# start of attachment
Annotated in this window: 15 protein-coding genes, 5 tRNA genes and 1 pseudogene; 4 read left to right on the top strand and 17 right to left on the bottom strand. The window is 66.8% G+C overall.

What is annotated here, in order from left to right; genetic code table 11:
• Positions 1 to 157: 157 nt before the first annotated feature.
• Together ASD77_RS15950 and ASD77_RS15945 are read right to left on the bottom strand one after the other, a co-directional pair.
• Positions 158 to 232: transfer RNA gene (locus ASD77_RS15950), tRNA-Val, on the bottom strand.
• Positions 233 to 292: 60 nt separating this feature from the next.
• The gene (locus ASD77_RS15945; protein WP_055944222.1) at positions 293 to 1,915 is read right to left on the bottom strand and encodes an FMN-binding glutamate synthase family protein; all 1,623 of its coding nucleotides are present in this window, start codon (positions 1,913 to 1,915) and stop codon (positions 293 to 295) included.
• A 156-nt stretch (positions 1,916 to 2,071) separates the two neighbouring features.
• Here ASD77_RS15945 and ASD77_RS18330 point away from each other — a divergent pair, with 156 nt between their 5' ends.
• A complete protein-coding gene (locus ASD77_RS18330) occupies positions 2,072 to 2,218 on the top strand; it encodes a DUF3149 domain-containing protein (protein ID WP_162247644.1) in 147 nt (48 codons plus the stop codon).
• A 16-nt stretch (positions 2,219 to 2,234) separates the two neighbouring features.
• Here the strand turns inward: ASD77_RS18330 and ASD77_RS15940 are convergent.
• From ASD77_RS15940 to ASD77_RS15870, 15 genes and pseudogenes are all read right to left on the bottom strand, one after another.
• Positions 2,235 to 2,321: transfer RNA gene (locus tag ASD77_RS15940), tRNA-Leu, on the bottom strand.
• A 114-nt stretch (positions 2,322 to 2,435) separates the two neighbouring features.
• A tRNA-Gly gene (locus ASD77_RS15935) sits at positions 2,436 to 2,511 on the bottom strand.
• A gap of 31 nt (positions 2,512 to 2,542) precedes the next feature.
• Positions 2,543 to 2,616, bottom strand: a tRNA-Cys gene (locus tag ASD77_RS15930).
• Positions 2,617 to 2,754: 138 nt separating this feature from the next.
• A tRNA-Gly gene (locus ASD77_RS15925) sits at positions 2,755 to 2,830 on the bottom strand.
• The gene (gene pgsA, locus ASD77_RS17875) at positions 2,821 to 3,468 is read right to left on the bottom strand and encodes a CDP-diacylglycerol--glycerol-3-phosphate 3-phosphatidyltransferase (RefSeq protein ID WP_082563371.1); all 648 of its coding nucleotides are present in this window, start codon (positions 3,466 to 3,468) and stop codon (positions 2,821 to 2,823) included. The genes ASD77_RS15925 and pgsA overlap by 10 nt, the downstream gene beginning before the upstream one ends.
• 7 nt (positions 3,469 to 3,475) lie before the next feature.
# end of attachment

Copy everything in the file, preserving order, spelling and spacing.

Annotated in this window: 15 protein-coding genes, 5 tRNA genes and 1 pseudogene; 4 read left to right on the top strand and 17 right to left on the bottom strand. The window is 66.8% G+C overall.

What is annotated here, in order from left to right; genetic code table 11:
• Positions 1 to 157: 157 nt before the first annotated feature.
• Together ASD77_RS15950 and ASD77_RS15945 are read right to left on the bottom strand one after the other, a co-directional pair.
• Positions 158 to 232: transfer RNA gene (locus ASD77_RS15950), tRNA-Val, on the bottom strand.
• Positions 233 to 292: 60 nt separating this feature from the next.
• The gene (locus ASD77_RS15945; protein WP_055944222.1) at positions 293 to 1,915 is read right to left on the bottom strand and encodes an FMN-binding glutamate synthase family protein; all 1,623 of its coding nucleotides are present in this window, start codon (positions 1,913 to 1,915) and stop codon (positions 293 to 295) included.
• A 156-nt stretch (positions 1,916 to 2,071) separates the two neighbouring features.
• Here ASD77_RS15945 and ASD77_RS18330 point away from each other — a divergent pair, with 156 nt between their 5' ends.
• A complete protein-coding gene (locus ASD77_RS18330) occupies positions 2,072 to 2,218 on the top strand; it encodes a DUF3149 domain-containing protein (protein ID WP_162247644.1) in 147 nt (48 codons plus the stop codon).
• A 16-nt stretch (positions 2,219 to 2,234) separates the two neighbouring features.
• Here the strand turns inward: ASD77_RS18330 and ASD77_RS15940 are convergent.
• From ASD77_RS15940 to ASD77_RS15870, 15 genes and pseudogenes are all read right to left on the bottom strand, one after another.
• Positions 2,235 to 2,321: transfer RNA gene (locus tag ASD77_RS15940), tRNA-Leu, on the bottom strand.
• A 114-nt stretch (positions 2,322 to 2,435) separates the two neighbouring features.
• A tRNA-Gly gene (locus ASD77_RS15935) sits at positions 2,436 to 2,511 on the bottom strand.
• A gap of 31 nt (positions 2,512 to 2,542) precedes the next feature.
• Positions 2,543 to 2,616, bottom strand: a tRNA-Cys gene (locus tag ASD77_RS15930).
• Positions 2,617 to 2,754: 138 nt separating this feature from the next.
• A tRNA-Gly gene (locus ASD77_RS15925) sits at positions 2,755 to 2,830 on the bottom strand.
• The gene (gene pgsA, locus ASD77_RS17875) at positions 2,821 to 3,468 is read right to left on the bottom strand and encodes a CDP-diacylglycerol--glycerol-3-phosphate 3-phosphatidyltransferase (RefSeq protein ID WP_082563371.1); all 648 of its coding nucleotides are present in this window, start codon (positions 3,466 to 3,468) and stop codon (positions 2,821 to 2,823) included. The genes ASD77_RS15925 and pgsA overlap by 10 nt, the downstream gene beginning before the upstream one ends.
• 7 nt (positions 3,469 to 3,475) lie before the next feature.